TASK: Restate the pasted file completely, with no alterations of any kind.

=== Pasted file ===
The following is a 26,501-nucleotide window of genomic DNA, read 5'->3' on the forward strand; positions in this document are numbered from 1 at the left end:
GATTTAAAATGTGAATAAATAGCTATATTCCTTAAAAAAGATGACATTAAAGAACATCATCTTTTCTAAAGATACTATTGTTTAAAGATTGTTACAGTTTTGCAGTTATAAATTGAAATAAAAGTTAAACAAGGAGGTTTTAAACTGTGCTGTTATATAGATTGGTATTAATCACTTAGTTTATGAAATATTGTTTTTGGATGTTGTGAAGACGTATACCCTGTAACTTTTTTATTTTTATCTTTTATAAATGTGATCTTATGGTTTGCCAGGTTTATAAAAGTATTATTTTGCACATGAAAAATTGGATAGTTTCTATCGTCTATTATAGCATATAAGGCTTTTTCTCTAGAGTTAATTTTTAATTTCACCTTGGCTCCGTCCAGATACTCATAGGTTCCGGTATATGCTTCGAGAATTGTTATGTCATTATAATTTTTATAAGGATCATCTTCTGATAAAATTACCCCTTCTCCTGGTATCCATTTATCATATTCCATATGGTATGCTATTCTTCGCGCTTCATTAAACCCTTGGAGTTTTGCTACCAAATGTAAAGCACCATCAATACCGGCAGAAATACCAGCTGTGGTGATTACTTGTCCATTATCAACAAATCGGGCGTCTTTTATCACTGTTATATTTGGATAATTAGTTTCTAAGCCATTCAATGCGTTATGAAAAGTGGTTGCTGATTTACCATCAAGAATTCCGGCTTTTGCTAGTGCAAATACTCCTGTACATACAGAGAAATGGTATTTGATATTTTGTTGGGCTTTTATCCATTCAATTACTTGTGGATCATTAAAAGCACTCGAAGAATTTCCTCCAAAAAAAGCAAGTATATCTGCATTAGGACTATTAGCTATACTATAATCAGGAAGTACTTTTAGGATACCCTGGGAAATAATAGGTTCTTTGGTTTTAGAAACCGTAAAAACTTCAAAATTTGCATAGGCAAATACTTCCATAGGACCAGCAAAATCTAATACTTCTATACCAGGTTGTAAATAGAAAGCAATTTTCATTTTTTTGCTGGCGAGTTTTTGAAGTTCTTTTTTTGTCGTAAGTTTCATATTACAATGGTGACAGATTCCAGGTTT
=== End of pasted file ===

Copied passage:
The following is a 26,501-nucleotide window of genomic DNA, read 5'->3' on the forward strand; positions in this document are numbered from 1 at the left end:
GATTTAAAATGTGAATAAATAGCTATATTCCTTAAAAAAGATGACATTAAAGAACATCATCTTTTCTAAAGATACTATTGTTTAAAGATTGTTACAGTTTTGCAGTTATAAATTGAAATAAAAGTTAAACAAGGAGGTTTTAAACTGTGCTGTTATATAGATTGGTATTAATCACTTAGTTTATGAAATATTGTTTTTGGATGTTGTGAAGACGTATACCCTGTAACTTTTTTATTTTTATCTTTTATAAATGTGATCTTATGGTTTGCCAGGTTTATAAAAGTATTATTTTGCACATGAAAAATTGGATAGTTTCTATCGTCTATTATAGCATATAAGGCTTTTTCTCTAGAGTTAATTTTTAATTTCACCTTGGCTCCGTCCAGATACTCATAGGTTCCGGTATATGCTTCGAGAATTGTTATGTCATTATAATTTTTATAAGGATCATCTTCTGATAAAATTACCCCTTCTCCTGGTATCCATTTATCATATTCCATATGGTATGCTATTCTTCGCGCTTCATTAAACCCTTGGAGTTTTGCTACCAAATGTAAAGCACCATCAATACCGGCAGAAATACCAGCTGTGGTGATTACTTGTCCATTATCAACAAATCGGGCGTCTTTTATCACTGTTATATTTGGATAATTAGTTTCTAAGCCATTCAATGCGTTATGAAAAGTGGTTGCTGATTTACCATCAAGAATTCCGGCTTTTGCTAGTGCAAATACTCCTGTACATACAGAGAAATGGTATTTGATATTTTGTTGGGCTTTTATCCATTCAATTACTTGTGGATCATTAAAAGCACTCGAAGAATTTCCTCCAAAAAAAGCAAGTATATCTGCATTAGGACTATTAGCTATACTATAATCAGGAAGTACTTTTAGGATACCCTGGGAAATAATAGGTTCTTTGGTTTTAGAAACCGTAAAAACTTCAAAATTTGCATAGGCAAATACTTCCATAGGACCAGCAAAATCTAATACTTCTATACCAGGTTGTAAATAGAAAGCAATTTTCATTTTTTTGCTGGCGAGTTTTTGAAGTTCTTTTTTTGTCGTAAGTTTCATATTACAATGGTGACAGATTCCAGGTTT